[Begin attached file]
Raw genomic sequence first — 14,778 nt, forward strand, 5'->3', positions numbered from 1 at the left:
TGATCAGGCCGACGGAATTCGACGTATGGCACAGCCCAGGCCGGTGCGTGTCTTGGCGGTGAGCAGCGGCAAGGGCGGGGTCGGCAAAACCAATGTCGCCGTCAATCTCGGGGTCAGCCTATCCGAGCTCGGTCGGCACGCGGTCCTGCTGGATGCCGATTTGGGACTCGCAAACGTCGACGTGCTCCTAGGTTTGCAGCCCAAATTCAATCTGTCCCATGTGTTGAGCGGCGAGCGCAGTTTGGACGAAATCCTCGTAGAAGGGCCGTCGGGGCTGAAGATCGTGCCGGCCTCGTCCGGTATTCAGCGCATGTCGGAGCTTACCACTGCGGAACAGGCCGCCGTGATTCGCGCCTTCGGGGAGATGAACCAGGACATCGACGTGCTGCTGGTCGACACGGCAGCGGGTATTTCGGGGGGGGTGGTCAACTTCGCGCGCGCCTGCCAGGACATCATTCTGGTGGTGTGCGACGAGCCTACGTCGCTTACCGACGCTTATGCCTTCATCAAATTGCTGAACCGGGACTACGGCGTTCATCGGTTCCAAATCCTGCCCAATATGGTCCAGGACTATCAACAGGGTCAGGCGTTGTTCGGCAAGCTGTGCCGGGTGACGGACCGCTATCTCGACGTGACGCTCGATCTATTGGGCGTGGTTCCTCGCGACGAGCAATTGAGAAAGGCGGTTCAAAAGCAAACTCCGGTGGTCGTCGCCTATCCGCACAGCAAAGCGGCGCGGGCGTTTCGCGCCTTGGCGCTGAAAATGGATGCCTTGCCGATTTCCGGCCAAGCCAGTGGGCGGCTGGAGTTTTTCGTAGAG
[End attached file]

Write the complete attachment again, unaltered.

Raw genomic sequence first — 14,778 nt, forward strand, 5'->3', positions numbered from 1 at the left:
TGATCAGGCCGACGGAATTCGACGTATGGCACAGCCCAGGCCGGTGCGTGTCTTGGCGGTGAGCAGCGGCAAGGGCGGGGTCGGCAAAACCAATGTCGCCGTCAATCTCGGGGTCAGCCTATCCGAGCTCGGTCGGCACGCGGTCCTGCTGGATGCCGATTTGGGACTCGCAAACGTCGACGTGCTCCTAGGTTTGCAGCCCAAATTCAATCTGTCCCATGTGTTGAGCGGCGAGCGCAGTTTGGACGAAATCCTCGTAGAAGGGCCGTCGGGGCTGAAGATCGTGCCGGCCTCGTCCGGTATTCAGCGCATGTCGGAGCTTACCACTGCGGAACAGGCCGCCGTGATTCGCGCCTTCGGGGAGATGAACCAGGACATCGACGTGCTGCTGGTCGACACGGCAGCGGGTATTTCGGGGGGGGTGGTCAACTTCGCGCGCGCCTGCCAGGACATCATTCTGGTGGTGTGCGACGAGCCTACGTCGCTTACCGACGCTTATGCCTTCATCAAATTGCTGAACCGGGACTACGGCGTTCATCGGTTCCAAATCCTGCCCAATATGGTCCAGGACTATCAACAGGGTCAGGCGTTGTTCGGCAAGCTGTGCCGGGTGACGGACCGCTATCTCGACGTGACGCTCGATCTATTGGGCGTGGTTCCTCGCGACGAGCAATTGAGAAAGGCGGTTCAAAAGCAAACTCCGGTGGTCGTCGCCTATCCGCACAGCAAAGCGGCGCGGGCGTTTCGCGCCTTGGCGCTGAAAATGGATGCCTTGCCGATTTCCGGCCAAGCCAGTGGGCGGCTGGAGTTTTTCGTAGAG